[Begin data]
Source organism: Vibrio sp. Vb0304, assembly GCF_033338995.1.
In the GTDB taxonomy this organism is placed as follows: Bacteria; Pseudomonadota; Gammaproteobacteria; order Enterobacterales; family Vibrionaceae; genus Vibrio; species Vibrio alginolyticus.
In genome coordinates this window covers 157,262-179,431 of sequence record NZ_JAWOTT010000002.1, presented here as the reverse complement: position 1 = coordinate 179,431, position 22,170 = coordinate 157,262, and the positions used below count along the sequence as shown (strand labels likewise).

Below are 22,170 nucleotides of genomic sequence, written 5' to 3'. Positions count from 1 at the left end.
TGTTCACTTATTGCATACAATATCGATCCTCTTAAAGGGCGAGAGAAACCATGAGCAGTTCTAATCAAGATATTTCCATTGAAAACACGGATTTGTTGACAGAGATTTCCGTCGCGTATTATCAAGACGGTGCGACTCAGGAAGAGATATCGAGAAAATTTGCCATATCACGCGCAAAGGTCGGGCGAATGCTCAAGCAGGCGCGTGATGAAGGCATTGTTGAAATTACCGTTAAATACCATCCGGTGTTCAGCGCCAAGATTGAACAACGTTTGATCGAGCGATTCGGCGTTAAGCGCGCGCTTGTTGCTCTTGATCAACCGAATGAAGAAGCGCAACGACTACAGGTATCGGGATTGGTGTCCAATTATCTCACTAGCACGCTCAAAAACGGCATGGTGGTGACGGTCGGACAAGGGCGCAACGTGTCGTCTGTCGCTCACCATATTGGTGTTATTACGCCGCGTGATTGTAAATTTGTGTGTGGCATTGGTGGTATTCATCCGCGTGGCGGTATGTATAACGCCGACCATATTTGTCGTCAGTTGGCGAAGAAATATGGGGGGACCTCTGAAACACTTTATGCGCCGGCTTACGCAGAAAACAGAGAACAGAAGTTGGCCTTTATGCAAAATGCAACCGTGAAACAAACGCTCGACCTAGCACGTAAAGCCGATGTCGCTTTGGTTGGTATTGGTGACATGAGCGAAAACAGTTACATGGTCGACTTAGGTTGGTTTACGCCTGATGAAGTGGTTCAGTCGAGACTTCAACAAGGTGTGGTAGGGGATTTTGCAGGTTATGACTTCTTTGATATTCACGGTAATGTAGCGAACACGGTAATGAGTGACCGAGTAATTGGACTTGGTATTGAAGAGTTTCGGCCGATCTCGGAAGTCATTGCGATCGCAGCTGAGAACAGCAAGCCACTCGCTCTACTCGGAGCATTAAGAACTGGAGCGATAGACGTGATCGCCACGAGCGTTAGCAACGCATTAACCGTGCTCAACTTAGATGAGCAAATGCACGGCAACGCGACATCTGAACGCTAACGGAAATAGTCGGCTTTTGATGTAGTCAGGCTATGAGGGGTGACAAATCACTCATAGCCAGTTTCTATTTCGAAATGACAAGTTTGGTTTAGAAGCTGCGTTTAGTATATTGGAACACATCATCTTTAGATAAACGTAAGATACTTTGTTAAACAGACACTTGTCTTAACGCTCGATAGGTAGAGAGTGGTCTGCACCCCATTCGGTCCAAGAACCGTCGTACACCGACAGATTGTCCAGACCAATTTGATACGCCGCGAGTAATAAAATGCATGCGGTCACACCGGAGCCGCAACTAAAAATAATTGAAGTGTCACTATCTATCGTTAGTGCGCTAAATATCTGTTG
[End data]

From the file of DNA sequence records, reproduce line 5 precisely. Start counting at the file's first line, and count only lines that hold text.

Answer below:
TGTTCACTTATTGCATACAATATCGATCCTCTTAAAGGGCGAGAGAAACCATGAGCAGTTCTAATCAAGATATTTCCATTGAAAACACGGATTTGTTGACAGAGATTTCCGTCGCGTATTATCAAGACGGTGCGACTCAGGAAGAGATATCGAGAAAATTTGCCATATCACGCGCAAAGGTCGGGCGAATGCTCAAGCAGGCGCGTGATGAAGGCATTGTTGAAATTACCGTTAAATACCATCCGGTGTTCAGCGCCAAGATTGAACAACGTTTGATCGAGCGATTCGGCGTTAAGCGCGCGCTTGTTGCTCTTGATCAACCGAATGAAGAAGCGCAACGACTACAGGTATCGGGATTGGTGTCCAATTATCTCACTAGCACGCTCAAAAACGGCATGGTGGTGACGGTCGGACAAGGGCGCAACGTGTCGTCTGTCGCTCACCATATTGGTGTTATTACGCCGCGTGATTGTAAATTTGTGTGTGGCATTGGTGGTATTCATCCGCGTGGCGGTATGTATAACGCCGACCATATTTGTCGTCAGTTGGCGAAGAAATATGGGGGGACCTCTGAAACACTTTATGCGCCGGCTTACGCAGAAAACAGAGAACAGAAGTTGGCCTTTATGCAAAATGCAACCGTGAAACAAACGCTCGACCTAGCACGTAAAGCCGATGTCGCTTTGGTTGGTATTGGTGACATGAGCGAAAACAGTTACATGGTCGACTTAGGTTGGTTTACGCCTGATGAAGTGGTTCAGTCGAGACTTCAACAAGGTGTGGTAGGGGATTTTGCAGGTTATGACTTCTTTGATATTCACGGTAATGTAGCGAACACGGTAATGAGTGACCGAGTAATTGGACTTGGTATTGAAGAGTTTCGGCCGATCTCGGAAGTCATTGCGATCGCAGCTGAGAACAGCAAGCCACTCGCTCTACTCGGAGCATTAAGAACTGGAGCGATAGACGTGATCGCCACGAGCGTTAGCAACGCATTAACCGTGCTCAACTTAGATGAGCAAATGCACGGCAACGCGACATCTGAACGCTAACGGAAATAGTCGGCTTTTGATGTAGTCAGGCTATGAGGGGTGACAAATCACTCATAGCCAGTTTCTATTTCGAAATGACAAGTTTGGTTTAGAAGCTGCGTTTAGTATATTGGAACACATCATCTTTAGATAAACGTAAGATACTTTGTTAAACAGACACTTGTCTTAACGCTCGATAGGTAGAGAGTGGTCTGCACCCCATTCGGTCCAAGAACCGTCGTACACCGACAGATTGTCCAGACCAATTTGATACGCCGCGAGTAATAAAATGCATGCGGTCACACCGGAGCCGCAACTAAAAATAATTGAAGTGTCACTATCTATCGTTAGTGCGCTAAATATCTGTTG